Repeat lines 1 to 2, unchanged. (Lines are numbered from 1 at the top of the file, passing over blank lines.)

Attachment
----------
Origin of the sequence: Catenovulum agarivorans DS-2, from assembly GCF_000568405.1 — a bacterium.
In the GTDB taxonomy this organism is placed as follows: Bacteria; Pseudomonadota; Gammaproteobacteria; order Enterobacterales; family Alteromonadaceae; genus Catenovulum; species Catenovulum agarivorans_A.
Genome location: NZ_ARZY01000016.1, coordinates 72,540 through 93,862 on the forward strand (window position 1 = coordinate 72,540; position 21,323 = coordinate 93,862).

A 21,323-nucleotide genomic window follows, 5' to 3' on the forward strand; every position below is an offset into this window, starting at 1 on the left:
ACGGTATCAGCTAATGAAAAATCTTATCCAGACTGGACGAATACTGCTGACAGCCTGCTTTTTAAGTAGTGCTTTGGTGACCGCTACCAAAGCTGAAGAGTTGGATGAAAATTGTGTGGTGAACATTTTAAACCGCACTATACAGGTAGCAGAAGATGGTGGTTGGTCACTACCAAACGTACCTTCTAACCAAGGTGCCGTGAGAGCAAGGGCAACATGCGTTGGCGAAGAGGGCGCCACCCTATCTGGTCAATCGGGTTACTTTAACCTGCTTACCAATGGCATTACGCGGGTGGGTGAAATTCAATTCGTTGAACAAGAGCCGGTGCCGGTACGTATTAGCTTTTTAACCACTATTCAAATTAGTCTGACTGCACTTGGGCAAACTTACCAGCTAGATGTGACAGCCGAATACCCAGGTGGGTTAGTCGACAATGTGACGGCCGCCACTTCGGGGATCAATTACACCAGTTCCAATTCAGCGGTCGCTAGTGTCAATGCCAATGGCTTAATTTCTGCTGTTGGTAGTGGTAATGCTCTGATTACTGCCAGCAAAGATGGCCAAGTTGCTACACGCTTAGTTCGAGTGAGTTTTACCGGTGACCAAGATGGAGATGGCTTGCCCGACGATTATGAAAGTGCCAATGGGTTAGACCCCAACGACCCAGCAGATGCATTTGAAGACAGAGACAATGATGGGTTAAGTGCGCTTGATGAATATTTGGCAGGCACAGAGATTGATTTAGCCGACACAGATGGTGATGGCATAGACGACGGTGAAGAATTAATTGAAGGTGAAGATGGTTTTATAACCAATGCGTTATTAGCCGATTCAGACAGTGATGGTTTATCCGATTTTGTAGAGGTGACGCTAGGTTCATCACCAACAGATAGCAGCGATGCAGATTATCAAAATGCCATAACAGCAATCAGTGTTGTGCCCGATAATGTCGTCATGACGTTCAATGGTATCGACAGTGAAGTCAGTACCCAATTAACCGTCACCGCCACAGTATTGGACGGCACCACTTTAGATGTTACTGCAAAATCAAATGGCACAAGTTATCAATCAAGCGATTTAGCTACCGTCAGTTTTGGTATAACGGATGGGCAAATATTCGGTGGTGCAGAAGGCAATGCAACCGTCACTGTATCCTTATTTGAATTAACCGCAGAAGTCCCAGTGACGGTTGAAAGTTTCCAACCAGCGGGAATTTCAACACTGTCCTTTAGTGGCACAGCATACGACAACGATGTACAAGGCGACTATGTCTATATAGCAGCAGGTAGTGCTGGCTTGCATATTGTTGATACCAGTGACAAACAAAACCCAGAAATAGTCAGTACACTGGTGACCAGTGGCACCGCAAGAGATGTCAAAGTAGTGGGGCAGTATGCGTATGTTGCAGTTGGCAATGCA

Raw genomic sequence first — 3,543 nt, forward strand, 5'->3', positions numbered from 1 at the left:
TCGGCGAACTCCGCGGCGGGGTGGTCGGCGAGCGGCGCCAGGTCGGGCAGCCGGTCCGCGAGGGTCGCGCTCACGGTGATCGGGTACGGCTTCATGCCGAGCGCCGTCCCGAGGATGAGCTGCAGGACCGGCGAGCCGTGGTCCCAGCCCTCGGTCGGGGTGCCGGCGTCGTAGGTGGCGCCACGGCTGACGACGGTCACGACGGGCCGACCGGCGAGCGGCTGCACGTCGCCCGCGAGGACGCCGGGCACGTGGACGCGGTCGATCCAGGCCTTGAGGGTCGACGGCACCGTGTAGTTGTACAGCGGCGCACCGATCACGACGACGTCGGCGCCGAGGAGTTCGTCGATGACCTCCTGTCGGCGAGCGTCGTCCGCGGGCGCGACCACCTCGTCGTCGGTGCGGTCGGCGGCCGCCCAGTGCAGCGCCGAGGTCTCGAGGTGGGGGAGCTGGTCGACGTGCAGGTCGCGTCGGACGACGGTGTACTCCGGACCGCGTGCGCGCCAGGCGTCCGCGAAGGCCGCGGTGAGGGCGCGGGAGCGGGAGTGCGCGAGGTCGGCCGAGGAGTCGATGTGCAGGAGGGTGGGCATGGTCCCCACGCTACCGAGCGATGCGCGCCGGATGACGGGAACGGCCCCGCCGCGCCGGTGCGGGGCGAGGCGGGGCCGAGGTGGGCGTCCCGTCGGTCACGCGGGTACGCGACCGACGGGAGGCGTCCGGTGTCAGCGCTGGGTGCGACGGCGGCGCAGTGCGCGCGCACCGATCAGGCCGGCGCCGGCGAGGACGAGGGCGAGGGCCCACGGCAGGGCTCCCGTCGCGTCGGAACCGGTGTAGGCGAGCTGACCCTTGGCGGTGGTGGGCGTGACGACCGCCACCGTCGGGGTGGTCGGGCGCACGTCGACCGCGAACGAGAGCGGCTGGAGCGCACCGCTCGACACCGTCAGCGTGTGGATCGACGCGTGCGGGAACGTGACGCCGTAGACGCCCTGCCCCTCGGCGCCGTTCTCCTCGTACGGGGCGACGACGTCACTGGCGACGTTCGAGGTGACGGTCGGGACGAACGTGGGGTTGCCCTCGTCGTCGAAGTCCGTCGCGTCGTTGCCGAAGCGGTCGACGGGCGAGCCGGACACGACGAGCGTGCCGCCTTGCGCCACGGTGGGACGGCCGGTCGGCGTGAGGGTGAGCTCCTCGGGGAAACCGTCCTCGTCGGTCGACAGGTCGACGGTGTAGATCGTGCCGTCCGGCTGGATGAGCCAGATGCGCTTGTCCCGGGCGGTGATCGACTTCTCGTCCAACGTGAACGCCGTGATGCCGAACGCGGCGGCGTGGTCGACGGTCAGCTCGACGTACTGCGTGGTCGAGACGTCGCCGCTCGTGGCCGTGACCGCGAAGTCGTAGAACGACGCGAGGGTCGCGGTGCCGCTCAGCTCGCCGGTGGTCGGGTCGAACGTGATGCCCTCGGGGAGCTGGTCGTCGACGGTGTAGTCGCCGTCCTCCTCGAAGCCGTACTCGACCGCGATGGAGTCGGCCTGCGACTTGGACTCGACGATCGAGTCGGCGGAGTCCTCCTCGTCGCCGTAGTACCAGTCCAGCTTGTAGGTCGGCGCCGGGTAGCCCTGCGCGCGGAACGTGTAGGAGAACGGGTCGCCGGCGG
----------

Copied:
Origin of the sequence: Catenovulum agarivorans DS-2, from assembly GCF_000568405.1 — a bacterium.
In the GTDB taxonomy this organism is placed as follows: Bacteria; Pseudomonadota; Gammaproteobacteria; order Enterobacterales; family Alteromonadaceae; genus Catenovulum; species Catenovulum agarivorans_A.